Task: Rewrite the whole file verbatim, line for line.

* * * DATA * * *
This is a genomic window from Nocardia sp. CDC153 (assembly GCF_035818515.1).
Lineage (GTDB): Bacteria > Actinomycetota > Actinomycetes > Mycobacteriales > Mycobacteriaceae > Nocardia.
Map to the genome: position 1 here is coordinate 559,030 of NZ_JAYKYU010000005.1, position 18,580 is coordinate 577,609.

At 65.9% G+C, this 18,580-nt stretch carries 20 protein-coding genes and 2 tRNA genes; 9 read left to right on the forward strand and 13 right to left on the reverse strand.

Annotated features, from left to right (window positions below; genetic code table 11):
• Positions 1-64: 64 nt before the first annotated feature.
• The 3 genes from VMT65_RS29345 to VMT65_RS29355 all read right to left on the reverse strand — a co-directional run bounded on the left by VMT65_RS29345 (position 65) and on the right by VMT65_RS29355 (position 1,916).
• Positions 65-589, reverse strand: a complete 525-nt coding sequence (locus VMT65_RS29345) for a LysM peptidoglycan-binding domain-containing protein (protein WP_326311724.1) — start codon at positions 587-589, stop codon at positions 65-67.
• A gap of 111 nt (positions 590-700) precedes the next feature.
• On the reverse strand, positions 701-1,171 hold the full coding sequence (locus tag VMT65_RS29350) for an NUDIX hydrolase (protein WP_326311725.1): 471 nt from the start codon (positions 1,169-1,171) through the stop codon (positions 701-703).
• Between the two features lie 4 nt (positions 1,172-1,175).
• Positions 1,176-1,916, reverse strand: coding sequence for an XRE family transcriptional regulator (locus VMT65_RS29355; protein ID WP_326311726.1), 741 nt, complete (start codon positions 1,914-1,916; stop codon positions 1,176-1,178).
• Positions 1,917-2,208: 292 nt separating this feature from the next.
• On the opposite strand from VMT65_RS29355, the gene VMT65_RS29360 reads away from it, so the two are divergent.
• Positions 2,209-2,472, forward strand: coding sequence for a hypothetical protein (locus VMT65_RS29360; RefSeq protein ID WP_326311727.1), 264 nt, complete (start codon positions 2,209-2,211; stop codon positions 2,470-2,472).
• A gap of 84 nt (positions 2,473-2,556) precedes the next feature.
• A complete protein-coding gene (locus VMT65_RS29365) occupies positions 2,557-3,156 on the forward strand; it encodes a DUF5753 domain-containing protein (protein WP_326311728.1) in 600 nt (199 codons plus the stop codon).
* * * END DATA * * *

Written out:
This is a genomic window from Nocardia sp. CDC153 (assembly GCF_035818515.1).
Lineage (GTDB): Bacteria > Actinomycetota > Actinomycetes > Mycobacteriales > Mycobacteriaceae > Nocardia.
Map to the genome: position 1 here is coordinate 559,030 of NZ_JAYKYU010000005.1, position 18,580 is coordinate 577,609.

At 65.9% G+C, this 18,580-nt stretch carries 20 protein-coding genes and 2 tRNA genes; 9 read left to right on the forward strand and 13 right to left on the reverse strand.

Annotated features, from left to right (window positions below; genetic code table 11):
• Positions 1-64: 64 nt before the first annotated feature.
• The 3 genes from VMT65_RS29345 to VMT65_RS29355 all read right to left on the reverse strand — a co-directional run bounded on the left by VMT65_RS29345 (position 65) and on the right by VMT65_RS29355 (position 1,916).
• Positions 65-589, reverse strand: a complete 525-nt coding sequence (locus VMT65_RS29345) for a LysM peptidoglycan-binding domain-containing protein (protein WP_326311724.1) — start codon at positions 587-589, stop codon at positions 65-67.
• A gap of 111 nt (positions 590-700) precedes the next feature.
• On the reverse strand, positions 701-1,171 hold the full coding sequence (locus tag VMT65_RS29350) for an NUDIX hydrolase (protein WP_326311725.1): 471 nt from the start codon (positions 1,169-1,171) through the stop codon (positions 701-703).
• Between the two features lie 4 nt (positions 1,172-1,175).
• Positions 1,176-1,916, reverse strand: coding sequence for an XRE family transcriptional regulator (locus VMT65_RS29355; protein ID WP_326311726.1), 741 nt, complete (start codon positions 1,914-1,916; stop codon positions 1,176-1,178).
• Positions 1,917-2,208: 292 nt separating this feature from the next.
• On the opposite strand from VMT65_RS29355, the gene VMT65_RS29360 reads away from it, so the two are divergent.
• Positions 2,209-2,472, forward strand: coding sequence for a hypothetical protein (locus VMT65_RS29360; RefSeq protein ID WP_326311727.1), 264 nt, complete (start codon positions 2,209-2,211; stop codon positions 2,470-2,472).
• A gap of 84 nt (positions 2,473-2,556) precedes the next feature.
• A complete protein-coding gene (locus VMT65_RS29365) occupies positions 2,557-3,156 on the forward strand; it encodes a DUF5753 domain-containing protein (protein WP_326311728.1) in 600 nt (199 codons plus the stop codon).